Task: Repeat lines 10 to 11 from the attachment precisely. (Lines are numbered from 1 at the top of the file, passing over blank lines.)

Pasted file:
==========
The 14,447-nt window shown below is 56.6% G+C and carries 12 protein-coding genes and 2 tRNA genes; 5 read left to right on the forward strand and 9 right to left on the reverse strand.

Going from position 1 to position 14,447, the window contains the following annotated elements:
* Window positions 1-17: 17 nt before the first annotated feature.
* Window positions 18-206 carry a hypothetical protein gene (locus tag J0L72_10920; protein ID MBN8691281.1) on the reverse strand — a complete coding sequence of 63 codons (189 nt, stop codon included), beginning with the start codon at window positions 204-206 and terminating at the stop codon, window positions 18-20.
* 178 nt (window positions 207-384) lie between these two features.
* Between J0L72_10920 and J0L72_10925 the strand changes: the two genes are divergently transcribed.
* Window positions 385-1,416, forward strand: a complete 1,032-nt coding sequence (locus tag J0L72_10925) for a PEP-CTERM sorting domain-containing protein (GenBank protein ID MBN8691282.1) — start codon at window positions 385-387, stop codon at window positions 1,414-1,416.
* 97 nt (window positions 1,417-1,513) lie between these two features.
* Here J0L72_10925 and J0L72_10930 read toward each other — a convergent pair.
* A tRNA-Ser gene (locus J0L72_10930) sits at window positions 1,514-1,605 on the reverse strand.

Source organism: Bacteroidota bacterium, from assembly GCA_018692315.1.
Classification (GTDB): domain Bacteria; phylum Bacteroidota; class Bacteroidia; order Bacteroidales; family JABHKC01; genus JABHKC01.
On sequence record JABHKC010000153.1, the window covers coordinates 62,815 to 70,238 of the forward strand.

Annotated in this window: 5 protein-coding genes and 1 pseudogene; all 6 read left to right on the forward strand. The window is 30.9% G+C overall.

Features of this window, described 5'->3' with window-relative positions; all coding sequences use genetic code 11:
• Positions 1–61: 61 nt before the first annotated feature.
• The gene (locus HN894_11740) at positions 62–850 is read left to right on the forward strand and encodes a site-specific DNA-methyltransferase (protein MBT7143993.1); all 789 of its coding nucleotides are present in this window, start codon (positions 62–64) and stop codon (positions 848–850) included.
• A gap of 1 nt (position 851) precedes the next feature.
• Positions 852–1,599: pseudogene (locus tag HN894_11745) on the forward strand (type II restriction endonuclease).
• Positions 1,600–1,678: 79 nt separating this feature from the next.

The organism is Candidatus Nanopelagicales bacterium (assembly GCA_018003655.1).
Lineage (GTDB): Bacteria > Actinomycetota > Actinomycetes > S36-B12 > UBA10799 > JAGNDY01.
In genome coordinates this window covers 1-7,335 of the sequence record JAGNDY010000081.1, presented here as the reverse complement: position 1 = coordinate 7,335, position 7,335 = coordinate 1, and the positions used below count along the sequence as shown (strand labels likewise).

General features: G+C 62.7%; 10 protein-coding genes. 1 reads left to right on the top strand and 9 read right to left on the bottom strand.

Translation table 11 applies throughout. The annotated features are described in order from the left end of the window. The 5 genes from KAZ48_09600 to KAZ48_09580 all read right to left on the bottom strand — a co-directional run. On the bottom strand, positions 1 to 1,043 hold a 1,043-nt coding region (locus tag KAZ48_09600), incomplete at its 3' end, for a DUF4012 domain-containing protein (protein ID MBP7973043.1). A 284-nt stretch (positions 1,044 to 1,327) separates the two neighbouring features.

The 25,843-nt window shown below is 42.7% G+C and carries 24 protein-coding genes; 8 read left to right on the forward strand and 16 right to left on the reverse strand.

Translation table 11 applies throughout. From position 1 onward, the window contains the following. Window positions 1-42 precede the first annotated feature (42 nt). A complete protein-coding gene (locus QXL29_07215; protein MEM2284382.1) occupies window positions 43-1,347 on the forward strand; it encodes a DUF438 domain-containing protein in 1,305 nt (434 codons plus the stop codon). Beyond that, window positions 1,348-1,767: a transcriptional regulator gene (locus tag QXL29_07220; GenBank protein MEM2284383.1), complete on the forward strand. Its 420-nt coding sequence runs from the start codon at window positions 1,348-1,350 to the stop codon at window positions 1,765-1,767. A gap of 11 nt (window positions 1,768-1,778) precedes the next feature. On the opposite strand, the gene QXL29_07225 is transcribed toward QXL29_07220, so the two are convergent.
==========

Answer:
* A tRNA-Ser gene (locus J0L72_10930) sits at window positions 1,514-1,605 on the reverse strand.

Source organism: Bacteroidota bacterium, from assembly GCA_018692315.1.